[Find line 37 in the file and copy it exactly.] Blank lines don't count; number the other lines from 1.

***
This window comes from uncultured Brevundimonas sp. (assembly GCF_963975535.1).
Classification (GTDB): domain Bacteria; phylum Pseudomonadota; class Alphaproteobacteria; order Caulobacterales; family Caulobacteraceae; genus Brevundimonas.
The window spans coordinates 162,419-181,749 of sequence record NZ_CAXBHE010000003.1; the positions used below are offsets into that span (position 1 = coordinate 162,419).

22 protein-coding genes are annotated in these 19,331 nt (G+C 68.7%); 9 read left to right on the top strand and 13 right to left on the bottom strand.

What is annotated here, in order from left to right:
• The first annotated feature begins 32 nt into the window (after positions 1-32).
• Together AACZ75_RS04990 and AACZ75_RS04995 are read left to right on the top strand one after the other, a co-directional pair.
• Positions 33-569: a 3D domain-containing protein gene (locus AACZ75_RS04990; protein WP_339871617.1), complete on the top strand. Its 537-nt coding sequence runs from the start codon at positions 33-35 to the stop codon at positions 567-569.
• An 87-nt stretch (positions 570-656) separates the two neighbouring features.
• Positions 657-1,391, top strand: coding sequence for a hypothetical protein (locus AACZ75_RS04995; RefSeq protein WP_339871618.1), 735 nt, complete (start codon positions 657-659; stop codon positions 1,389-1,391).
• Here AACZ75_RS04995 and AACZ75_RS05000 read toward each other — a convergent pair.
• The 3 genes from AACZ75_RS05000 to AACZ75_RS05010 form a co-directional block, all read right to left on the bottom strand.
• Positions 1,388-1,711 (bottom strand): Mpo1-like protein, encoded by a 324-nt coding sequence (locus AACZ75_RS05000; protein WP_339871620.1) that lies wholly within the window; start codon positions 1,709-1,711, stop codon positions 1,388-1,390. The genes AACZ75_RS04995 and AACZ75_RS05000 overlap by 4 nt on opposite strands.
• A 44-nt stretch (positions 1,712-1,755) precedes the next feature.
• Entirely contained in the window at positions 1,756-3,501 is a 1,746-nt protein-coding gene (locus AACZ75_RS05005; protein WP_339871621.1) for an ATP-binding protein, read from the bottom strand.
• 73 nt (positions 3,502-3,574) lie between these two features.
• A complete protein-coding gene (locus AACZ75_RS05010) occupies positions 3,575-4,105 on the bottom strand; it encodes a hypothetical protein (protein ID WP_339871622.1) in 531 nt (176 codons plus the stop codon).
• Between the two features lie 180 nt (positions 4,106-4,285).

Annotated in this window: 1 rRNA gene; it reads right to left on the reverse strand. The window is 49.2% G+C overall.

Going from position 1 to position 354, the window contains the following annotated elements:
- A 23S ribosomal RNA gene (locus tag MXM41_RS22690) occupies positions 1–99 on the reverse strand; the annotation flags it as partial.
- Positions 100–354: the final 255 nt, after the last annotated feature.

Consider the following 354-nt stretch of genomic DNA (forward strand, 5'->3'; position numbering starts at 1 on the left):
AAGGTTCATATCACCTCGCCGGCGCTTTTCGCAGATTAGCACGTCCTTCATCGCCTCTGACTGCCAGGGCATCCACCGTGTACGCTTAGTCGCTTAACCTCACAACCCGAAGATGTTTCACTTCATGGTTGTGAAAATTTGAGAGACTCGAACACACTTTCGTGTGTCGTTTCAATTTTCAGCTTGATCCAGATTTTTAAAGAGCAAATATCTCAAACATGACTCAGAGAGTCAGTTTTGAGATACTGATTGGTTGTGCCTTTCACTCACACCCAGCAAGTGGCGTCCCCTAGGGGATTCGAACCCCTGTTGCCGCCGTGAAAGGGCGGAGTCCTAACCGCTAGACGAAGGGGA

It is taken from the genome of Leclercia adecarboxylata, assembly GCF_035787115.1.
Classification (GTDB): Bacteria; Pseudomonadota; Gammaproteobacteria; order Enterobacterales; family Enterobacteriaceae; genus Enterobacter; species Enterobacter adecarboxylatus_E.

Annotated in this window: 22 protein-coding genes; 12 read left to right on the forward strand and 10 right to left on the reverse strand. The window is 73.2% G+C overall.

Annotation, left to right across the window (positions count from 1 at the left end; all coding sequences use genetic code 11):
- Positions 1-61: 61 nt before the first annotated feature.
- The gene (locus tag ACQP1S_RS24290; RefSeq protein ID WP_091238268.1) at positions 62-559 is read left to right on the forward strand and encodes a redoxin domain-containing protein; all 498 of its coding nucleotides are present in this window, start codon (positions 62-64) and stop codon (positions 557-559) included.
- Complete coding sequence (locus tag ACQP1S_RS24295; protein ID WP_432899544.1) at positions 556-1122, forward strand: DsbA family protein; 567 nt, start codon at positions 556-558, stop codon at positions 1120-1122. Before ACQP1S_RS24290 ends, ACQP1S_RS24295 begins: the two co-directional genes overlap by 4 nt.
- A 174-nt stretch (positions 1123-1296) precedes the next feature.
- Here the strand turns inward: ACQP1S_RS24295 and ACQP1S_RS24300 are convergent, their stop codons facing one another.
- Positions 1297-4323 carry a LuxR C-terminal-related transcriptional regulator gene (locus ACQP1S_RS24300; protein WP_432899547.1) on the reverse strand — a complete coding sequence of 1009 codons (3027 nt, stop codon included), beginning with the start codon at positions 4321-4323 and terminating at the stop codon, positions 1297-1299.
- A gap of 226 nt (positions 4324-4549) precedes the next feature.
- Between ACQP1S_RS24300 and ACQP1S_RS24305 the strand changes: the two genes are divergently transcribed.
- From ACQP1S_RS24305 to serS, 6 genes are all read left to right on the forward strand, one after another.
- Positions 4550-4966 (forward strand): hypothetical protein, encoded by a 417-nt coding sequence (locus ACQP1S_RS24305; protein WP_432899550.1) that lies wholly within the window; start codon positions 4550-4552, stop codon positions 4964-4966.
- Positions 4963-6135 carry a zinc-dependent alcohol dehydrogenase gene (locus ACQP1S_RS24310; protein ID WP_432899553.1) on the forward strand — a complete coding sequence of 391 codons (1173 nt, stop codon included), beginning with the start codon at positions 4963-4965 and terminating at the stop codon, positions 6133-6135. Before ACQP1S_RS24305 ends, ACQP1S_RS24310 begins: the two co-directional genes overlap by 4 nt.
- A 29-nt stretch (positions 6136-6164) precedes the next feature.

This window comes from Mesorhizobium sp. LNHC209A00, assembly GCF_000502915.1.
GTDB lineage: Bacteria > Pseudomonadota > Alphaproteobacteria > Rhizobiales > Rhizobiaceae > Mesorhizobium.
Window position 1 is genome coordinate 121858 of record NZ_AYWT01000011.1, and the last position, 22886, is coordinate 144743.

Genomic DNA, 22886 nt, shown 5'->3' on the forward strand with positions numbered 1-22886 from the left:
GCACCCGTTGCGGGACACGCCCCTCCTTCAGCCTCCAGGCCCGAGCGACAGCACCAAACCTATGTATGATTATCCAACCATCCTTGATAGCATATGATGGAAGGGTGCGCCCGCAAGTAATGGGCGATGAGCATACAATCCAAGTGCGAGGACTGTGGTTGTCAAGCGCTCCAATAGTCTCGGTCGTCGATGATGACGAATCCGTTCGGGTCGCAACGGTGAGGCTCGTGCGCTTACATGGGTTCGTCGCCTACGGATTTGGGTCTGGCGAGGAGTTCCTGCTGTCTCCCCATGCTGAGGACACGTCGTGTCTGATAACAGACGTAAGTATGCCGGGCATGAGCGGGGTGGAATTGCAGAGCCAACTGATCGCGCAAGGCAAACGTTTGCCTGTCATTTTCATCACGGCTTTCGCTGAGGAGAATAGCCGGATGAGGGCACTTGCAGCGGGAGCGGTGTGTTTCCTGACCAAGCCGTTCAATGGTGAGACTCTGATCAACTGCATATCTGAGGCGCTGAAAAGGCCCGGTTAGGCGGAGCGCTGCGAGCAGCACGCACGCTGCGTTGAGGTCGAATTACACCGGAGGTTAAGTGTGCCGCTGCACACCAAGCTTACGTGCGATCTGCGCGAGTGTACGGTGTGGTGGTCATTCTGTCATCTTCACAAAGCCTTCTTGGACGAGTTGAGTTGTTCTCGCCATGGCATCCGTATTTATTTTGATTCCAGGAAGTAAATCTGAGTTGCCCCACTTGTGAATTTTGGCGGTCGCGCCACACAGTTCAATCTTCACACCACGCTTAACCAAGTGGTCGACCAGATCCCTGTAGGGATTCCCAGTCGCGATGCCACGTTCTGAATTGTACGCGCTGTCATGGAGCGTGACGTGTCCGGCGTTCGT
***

- From ACQP1S_RS24305 to serS, 6 genes are all read left to right on the forward strand, one after another.